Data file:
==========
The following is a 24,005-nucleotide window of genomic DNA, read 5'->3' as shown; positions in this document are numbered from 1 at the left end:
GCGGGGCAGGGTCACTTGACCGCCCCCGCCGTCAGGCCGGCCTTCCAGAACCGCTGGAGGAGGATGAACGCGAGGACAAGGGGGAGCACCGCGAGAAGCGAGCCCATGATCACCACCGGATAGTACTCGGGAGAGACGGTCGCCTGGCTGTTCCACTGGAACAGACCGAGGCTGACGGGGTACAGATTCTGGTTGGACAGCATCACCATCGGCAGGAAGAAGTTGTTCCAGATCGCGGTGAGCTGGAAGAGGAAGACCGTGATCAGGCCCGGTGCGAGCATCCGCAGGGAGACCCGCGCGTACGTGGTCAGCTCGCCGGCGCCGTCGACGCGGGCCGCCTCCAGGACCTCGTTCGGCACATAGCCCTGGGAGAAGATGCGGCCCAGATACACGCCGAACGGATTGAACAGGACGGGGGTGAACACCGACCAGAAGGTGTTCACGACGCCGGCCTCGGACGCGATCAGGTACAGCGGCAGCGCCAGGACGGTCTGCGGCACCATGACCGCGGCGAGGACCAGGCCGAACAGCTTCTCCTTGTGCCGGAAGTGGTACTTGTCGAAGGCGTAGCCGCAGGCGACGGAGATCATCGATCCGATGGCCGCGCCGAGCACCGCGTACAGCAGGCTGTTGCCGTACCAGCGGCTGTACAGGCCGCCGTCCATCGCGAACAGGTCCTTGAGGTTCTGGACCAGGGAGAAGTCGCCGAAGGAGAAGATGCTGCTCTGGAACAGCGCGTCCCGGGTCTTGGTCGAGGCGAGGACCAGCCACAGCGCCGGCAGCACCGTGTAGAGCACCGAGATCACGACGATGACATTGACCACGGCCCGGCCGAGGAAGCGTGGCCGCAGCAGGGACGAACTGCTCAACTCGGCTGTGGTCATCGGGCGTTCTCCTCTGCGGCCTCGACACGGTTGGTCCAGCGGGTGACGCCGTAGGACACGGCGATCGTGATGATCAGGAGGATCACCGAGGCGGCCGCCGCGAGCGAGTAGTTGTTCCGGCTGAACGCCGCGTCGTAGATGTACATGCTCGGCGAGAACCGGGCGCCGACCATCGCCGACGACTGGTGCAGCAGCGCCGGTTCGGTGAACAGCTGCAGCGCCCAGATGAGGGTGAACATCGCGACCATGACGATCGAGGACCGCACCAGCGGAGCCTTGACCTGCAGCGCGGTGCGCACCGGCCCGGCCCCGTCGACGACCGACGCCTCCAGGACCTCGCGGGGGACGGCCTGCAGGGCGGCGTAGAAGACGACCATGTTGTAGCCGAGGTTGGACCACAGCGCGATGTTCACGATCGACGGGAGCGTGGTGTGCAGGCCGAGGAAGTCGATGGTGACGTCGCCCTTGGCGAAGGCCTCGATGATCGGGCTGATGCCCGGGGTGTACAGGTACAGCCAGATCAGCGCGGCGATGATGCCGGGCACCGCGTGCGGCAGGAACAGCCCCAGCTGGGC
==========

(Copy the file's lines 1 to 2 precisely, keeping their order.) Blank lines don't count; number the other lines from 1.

The following is a 24,005-nucleotide window of genomic DNA, read 5'->3' as shown; positions in this document are numbered from 1 at the left end:
GCGGGGCAGGGTCACTTGACCGCCCCCGCCGTCAGGCCGGCCTTCCAGAACCGCTGGAGGAGGATGAACGCGAGGACAAGGGGGAGCACCGCGAGAAGCGAGCCCATGATCACCACCGGATAGTACTCGGGAGAGACGGTCGCCTGGCTGTTCCACTGGAACAGACCGAGGCTGACGGGGTACAGATTCTGGTTGGACAGCATCACCATCGGCAGGAAGAAGTTGTTCCAGATCGCGGTGAGCTGGAAGAGGAAGACCGTGATCAGGCCCGGTGCGAGCATCCGCAGGGAGACCCGCGCGTACGTGGTCAGCTCGCCGGCGCCGTCGACGCGGGCCGCCTCCAGGACCTCGTTCGGCACATAGCCCTGGGAGAAGATGCGGCCCAGATACACGCCGAACGGATTGAACAGGACGGGGGTGAACACCGACCAGAAGGTGTTCACGACGCCGGCCTCGGACGCGATCAGGTACAGCGGCAGCGCCAGGACGGTCTGCGGCACCATGACCGCGGCGAGGACCAGGCCGAACAGCTTCTCCTTGTGCCGGAAGTGGTACTTGTCGAAGGCGTAGCCGCAGGCGACGGAGATCATCGATCCGATGGCCGCGCCGAGCACCGCGTACAGCAGGCTGTTGCCGTACCAGCGGCTGTACAGGCCGCCGTCCATCGCGAACAGGTCCTTGAGGTTCTGGACCAGGGAGAAGTCGCCGAAGGAGAAGATGCTGCTCTGGAACAGCGCGTCCCGGGTCTTGGTCGAGGCGAGGACCAGCCACAGCGCCGGCAGCACCGTGTAGAGCACCGAGATCACGACGATGACATTGACCACGGCCCGGCCGAGGAAGCGTGGCCGCAGCAGGGACGAACTGCTCAACTCGGCTGTGGTCATCGGGCGTTCTCCTCTGCGGCCTCGACACGGTTGGTCCAGCGGGTGACGCCGTAGGACACGGCGATCGTGATGATCAGGAGGATCACCGAGGCGGCCGCCGCGAGCGAGTAGTTGTTCCGGCTGAACGCCGCGTCGTAGATGTACATGCTCGGCGAGAACCGGGCGCCGACCATCGCCGACGACTGGTGCAGCAGCGCCGGTTCGGTGAACAGCTGCAGCGCCCAGATGAGGGTGAACATCGCGACCATGACGATCGAGGACCGCACCAGCGGAGCCTTGACCTGCAGCGCGGTGCGCACCGGCCCGGCCCCGTCGACGACCGACGCCTCCAGGACCTCGCGGGGGACGGCCTGCAGGGCGGCGTAGAAGACGACCATGTTGTAGCCGAGGTTGGACCACAGCGCGATGTTCACGATCGACGGGAGCGTGGTGTGCAGGCCGAGGAAGTCGATGGTGACGTCGCCCTTGGCGAAGGCCTCGATGATCGGGCTGATGCCCGGGGTGTACAGGTACAGCCAGATCAGCGCGGCGATGATGCCGGGCACCGCGTGCGGCAGGAACAGCCCCAGCTGGGC